Geneviève – Together we can make it – 301

Geneviève started recovery at the age of 14 as a member of Alateen. There, she found a family she had never had. She didn't think she needed Alateen, but there was something there that called to her. Maybe at first it was just the community – the people who welcomed her and hugged her (although that was weird at first, too). After a couple years, she dived in whole heartedly.

But, when she turned 20, she was no longer a teen. And the Al-Anon members were all old. Comparing herself to them, she found so many differences. As she started to have friends who were getting pulled into addiction, she needed Al-Anon more and more. It was a “parents meeting” that helped her the most at this time. She started to identify with others and felt included.

Of course, as a young adult who found so much in Alateen, she is giving back to Alateen as an AMIAS (Al-Anon member in service to Alateen).

In our conversation, we discuss differences between Alateen and Al-Anon, and also how they are similar. She describes the life-changing experience of Alateen weekend conventions. And we are sad about how few Alateen meetings there are.

Readings and Links

Geneviève opened with a reading from the daily reader Hope for Today, page 105 (April 14).


Next week we will have a conversation with an Al-Anon member, where she will share her experience with the 25 year descent of an adult child refusing treatment and development of mental illness. Please call us at 734-707-8795 or email with your questions or experience, strength and hope. Or just leave a comment right here.
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Gather your chairs in a circle – Episode 116

unityA couple of weeks ago, at church, we honored our graduating high school seniors. The sermon that day was in the form of advice to those setting out into adult life. What caught my ear was the second point, to “gather your chairs into a circle.” What does this mean, and how does it relate to recovery?

  • We are in community when we “gather our chairs into a circle.”
  • We sometimes “turn our chairs away” and isolate ourselves, especially when life is hard.
  • I did this.
  • At most of my meetings we sit in circles or around a table, facing each other.
  • In our circle we are not alone.
  • In our circles we discover shared experience and share strength and hope.
  • So come into the circle, or find some others and gather your chairs into a new circle.

I also talked a bit about stress and how it has affected me recently. I have been putting my very busy work ahead of “the rest” of my life. When I come home, I just want to “veg”. I feel overwhelmed by all the things I have to do, and so I shut down and don't start any of them, because it's “hopeless” to think I could ever do them all. Which, of course, leads to guilt over not having done them. How am I working my way out? First and foremost, recognizing the problem. Admitting it, asking for help. “Doing the next right thing.” Shedding some responsibilities, and deciding what is most important, and putting that first.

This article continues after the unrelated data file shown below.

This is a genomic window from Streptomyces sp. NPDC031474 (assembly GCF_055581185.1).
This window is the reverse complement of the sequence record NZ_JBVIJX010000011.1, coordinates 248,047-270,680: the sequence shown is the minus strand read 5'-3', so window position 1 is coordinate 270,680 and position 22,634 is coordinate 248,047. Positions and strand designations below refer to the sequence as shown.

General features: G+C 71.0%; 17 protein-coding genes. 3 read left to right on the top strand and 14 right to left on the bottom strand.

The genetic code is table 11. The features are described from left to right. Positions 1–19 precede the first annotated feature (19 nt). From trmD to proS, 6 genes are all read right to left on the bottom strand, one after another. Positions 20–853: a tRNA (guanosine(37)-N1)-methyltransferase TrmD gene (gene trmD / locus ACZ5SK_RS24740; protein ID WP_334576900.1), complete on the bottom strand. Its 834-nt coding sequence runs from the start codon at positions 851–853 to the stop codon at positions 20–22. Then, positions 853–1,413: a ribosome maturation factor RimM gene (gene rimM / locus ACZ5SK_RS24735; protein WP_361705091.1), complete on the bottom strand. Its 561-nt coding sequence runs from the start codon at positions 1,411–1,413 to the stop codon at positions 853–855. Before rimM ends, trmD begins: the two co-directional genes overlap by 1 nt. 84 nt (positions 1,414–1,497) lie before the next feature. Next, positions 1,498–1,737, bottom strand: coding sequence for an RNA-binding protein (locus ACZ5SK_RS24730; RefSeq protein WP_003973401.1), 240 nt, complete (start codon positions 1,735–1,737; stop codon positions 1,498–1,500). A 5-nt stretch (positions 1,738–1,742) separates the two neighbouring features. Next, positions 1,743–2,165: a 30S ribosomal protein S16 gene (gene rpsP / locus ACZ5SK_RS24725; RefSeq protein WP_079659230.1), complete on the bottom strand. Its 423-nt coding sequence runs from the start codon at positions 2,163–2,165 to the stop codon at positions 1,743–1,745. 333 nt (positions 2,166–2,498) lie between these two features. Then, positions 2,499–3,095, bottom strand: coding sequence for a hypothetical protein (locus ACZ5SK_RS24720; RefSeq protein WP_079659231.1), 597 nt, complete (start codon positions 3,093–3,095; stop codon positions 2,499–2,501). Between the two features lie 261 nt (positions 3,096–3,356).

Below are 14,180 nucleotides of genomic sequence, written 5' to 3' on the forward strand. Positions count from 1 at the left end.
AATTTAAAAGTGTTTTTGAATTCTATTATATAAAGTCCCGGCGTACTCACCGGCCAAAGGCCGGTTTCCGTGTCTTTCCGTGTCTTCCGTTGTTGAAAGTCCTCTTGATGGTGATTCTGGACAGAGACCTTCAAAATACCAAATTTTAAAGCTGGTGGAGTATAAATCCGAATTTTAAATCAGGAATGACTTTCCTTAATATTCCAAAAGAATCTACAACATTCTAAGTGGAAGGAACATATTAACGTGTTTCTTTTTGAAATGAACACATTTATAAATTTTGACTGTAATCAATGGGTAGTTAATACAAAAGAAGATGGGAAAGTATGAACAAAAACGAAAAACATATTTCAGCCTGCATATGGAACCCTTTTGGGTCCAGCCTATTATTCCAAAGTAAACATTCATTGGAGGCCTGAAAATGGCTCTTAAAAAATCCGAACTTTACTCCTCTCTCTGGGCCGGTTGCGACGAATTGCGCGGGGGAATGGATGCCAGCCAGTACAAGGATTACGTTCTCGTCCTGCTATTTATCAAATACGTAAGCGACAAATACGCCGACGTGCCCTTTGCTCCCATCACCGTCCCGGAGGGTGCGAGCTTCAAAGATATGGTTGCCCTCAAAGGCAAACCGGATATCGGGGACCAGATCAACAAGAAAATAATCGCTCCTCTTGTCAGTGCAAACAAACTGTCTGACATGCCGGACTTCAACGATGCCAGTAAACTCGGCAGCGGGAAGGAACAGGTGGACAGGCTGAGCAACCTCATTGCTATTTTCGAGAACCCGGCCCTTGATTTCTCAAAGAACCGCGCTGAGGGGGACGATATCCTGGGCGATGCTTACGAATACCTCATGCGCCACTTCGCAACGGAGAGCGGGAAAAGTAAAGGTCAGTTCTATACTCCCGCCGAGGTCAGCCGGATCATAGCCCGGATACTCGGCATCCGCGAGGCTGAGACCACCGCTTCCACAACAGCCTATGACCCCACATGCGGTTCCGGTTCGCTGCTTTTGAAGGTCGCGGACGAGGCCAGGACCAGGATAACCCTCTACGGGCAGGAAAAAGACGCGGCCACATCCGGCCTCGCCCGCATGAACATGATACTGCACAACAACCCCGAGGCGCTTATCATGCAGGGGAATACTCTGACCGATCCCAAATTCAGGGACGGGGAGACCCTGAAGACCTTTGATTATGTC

In “my life in recovery”, I mentioned an episode of the podcast Podcast Answer Man, which touched me deeply.

Upcoming topics include worry, obsessive thinking, and some more Concepts of service. Please call us at 734-707-8795 or email with your questions or experience, strength and hope. Or just leave a comment right here.
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Face to face meetings, why are they important? – Episode 57

Have you ever wondered, “Why do I need to go to meetings? Can’t I just read the literature?” Today, Spencer and Wendy talk about Face to Face meetings and why they are important.

Our discussion was guided by these questions:

What resources have you used / do you use in your program?

  • Meetings
  • Reading Al-Anon literature
  • Daily reader
  • Sponsor
  • Phone list
  • Individual meetings with program members
  • Small group (“AWOL”)
  • Email
  • Online meetings
  • Podcasts
  • Blogs
  • Social media
  • Journaling
  • etc.

How have these helped you? How is each different from the others?
Could you do your program without going to meetings?
What do you get from meetings that you don’t get from other resources?
How does going to a meeting help others? How does it help to build a community of recovery?
Has there been a time when you were unable to or just didn’t go to meetings? What did you do then?

Our topic for next week is Relapse. A listener wrote, suggesting this topic, “I think relapse would be a good topic.  So many of us, parents especially, naively believe that our loved ones will emerge from rehab as if from a car wash–scrubbed clean and ready to go.  As we've all learned through hard experience, it's not that easy, since addiction, alcoholism and codependency are spiritual illnesses that only long-term spiritual recovery work can address.” Have you experienced relapse of your loved one? Did you see it coming? Or were you “on the pink cloud”? How did you react or respond to the relapse? Please call us at 734-707-8795 , use the voice mail button to the right, or email with your questions or experience, strength and hope. Or just leave a comment right here.
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